JF: You’ve taught all sorts of humans- high-schoolers, college folk, men and women in prison, what is the most rewarding aspect of teaching?
DD: For better or worse, I love trying to talk people out of their own boredom. And even apart from landing the job as a paying gig, I’m still always trying to see what people are reading, watching, and listening to and wishing they’d talk to me about it. “You should check this out,” is my love language. I want to know what strangers are loving. I think I could look over people’s shoulders at libraries all day long. I suppose teaching is one way of maneuvering this obsessive compulsion into something more social, a ritual that might be of help to someone, the work of helping people find themselves and other more interesting. There’s a wonderful line on that 1st Wilco album: “I can’t find the time to write my mind the way I want it to read.” When I teach (or try to teach), I’m inviting people to take on the task (the joy, the essential and sanity-restoring discipline) of accessing and articulating their inner life (their own thoughts) into something that satisfies them. I hope to help them lift their own voices—their own thinking—one sentence at a time. It usually involves essays, science fiction, the Bible, and lots and lots of poems. The most rewarding moment is when I see someone coming to believe that their own voice is worth lifting up.
JF: What have your students taught you?
DD: That learning is always a group activity. That all eloquence is borrowed. That peer pressure is forever. My personality is such that I’m sorely tempted to try to fill up silences with my own monologue, but a class in which my speech passes the 50% mark when compared to the sum of everyone else’s is a class that probably went very, very badly. I have to wait students out sometimes, and not waiting is perhaps my biggest fail. They’ve taught me that real insight, real learning is relentlessly communal. I find that my writing suffers, has nowhere to go really, if I’m not involved in open-ended conversation. My best material comes from the back-and-forth whereby my peer-mentors (sometimes called students) let me know I have yet to express myself clearly and succinctly.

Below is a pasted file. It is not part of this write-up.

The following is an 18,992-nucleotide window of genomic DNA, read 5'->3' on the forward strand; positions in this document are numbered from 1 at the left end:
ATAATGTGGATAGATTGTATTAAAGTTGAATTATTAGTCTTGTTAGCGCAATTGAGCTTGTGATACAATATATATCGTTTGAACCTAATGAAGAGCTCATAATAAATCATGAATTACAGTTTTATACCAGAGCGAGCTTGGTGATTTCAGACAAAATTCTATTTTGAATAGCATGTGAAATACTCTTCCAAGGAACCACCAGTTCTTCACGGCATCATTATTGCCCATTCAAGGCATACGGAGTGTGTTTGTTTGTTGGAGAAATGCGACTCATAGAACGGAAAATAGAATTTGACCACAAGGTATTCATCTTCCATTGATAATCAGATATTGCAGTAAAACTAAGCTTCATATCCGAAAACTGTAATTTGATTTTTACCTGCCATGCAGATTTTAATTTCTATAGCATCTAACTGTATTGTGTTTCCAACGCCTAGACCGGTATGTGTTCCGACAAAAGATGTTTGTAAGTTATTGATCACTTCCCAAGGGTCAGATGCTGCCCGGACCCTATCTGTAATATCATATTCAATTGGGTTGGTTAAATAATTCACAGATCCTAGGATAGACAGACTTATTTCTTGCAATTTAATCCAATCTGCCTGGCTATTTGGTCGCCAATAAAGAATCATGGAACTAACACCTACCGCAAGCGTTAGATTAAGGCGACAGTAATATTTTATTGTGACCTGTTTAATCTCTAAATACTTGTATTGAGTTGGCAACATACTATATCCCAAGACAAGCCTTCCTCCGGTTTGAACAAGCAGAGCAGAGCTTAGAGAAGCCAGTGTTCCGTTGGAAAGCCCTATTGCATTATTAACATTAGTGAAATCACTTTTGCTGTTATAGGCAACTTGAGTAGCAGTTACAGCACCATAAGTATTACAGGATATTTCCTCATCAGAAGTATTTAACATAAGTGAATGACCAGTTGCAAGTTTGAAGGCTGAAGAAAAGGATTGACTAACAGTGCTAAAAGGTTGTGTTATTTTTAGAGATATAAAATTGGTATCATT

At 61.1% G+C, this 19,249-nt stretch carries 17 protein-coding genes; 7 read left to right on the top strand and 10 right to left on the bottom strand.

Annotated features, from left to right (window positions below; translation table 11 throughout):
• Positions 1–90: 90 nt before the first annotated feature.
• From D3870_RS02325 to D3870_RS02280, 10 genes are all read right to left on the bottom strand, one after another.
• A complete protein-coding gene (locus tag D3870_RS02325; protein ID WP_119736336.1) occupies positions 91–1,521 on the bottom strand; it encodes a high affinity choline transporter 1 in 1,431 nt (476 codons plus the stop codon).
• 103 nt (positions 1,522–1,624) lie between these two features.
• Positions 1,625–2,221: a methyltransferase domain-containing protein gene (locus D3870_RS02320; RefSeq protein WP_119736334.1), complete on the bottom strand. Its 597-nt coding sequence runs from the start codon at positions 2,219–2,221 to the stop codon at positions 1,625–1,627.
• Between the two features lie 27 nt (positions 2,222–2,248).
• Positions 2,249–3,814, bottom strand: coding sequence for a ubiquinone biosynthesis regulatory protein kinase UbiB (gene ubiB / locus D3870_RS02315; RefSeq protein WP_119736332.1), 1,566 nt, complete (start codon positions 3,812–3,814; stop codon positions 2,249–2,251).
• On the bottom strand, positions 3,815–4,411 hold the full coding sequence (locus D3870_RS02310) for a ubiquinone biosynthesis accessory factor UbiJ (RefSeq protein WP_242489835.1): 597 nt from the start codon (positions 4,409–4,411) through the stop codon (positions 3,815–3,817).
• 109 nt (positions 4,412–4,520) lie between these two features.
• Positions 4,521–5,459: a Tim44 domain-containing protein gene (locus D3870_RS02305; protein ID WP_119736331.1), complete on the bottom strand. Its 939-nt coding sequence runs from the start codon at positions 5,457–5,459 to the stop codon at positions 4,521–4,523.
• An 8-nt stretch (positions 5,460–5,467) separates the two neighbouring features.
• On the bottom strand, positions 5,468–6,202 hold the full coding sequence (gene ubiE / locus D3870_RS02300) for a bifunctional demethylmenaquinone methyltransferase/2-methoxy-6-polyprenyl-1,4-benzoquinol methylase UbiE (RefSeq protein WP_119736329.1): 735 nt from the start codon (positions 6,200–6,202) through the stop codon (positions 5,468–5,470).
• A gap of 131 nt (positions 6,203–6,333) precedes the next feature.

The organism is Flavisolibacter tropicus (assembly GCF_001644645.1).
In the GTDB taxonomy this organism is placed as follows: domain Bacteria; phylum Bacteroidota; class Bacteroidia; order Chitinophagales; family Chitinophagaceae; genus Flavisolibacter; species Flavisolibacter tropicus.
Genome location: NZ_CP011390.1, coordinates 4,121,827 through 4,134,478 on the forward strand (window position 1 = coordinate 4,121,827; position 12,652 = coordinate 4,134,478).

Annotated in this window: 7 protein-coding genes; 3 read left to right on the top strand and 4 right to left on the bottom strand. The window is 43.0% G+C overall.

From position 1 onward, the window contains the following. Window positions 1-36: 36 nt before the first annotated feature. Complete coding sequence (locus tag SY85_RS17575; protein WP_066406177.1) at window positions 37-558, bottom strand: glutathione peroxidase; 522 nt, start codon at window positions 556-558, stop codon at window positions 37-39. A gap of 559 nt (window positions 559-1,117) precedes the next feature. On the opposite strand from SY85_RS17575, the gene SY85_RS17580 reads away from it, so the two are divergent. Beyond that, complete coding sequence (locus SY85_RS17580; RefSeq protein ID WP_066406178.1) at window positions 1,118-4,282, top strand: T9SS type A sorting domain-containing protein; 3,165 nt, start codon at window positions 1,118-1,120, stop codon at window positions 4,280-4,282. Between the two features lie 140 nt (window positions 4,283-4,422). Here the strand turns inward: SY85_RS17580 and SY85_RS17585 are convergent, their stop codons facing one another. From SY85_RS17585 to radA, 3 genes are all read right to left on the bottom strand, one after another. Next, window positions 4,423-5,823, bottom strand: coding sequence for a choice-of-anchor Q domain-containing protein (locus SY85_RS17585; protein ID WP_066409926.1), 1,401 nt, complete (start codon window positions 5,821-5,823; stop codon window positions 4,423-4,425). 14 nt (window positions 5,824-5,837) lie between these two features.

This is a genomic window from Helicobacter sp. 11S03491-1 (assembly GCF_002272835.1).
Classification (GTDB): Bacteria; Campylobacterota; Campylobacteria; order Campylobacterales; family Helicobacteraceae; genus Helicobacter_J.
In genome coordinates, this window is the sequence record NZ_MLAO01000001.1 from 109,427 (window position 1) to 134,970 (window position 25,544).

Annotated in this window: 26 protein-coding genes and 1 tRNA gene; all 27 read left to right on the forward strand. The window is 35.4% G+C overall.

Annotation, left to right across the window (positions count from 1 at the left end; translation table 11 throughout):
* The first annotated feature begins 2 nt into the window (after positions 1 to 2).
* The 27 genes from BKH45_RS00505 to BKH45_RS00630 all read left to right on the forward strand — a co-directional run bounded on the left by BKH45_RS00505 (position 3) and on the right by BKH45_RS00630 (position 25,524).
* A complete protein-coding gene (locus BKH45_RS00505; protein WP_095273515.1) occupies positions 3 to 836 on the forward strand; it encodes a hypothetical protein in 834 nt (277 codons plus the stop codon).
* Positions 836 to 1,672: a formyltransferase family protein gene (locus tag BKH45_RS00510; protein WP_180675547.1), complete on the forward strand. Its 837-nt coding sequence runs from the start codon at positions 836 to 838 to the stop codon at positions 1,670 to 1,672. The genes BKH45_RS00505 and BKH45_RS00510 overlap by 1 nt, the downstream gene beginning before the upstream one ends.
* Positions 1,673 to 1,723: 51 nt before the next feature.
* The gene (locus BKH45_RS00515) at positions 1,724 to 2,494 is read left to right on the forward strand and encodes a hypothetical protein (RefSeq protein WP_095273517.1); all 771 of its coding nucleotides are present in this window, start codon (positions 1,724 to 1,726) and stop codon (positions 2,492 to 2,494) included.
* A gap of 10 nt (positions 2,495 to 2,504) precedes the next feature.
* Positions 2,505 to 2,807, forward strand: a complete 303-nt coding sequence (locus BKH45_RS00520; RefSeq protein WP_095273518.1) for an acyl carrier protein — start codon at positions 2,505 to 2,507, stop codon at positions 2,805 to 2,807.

JF: Our mutual grandmother-in-law once told me the three things you’re not supposed to talk about in casual conversation were sex, politics, and religion. And yet you put the word “religion” in bold print on the cover. Why do you think people are afraid of talking about religion?
DD: People are often afraid to get into it with each other, and nothing gets into it like religion. Nothing so effectively threatens the perceived calm. With words like “politics” and “religion” and “the media” we desperately hope we might cordon the chaos for at least a little while during family reunions or thanksgiving meals, but then there’s the messy fact of our online footprints, what we do with our money, and how we talk about people, the lives we’re all each living. Your religion—mine too, for better and worse—is just the story your one life tells. It’s your witness, the shape your loves and hates take. We are, each of us, our own media network, sharing (or not sharing) what we’re thinking and finding. There’s nobody else to blame. We get to be the politics we want to see in the world. I don’t think real love begins till we hold out the messy fact of what we’re really up to and into with open hands. Eventually, we get to stop fronting. We have to. As MC Breed once noted, there’s no future in your fronting.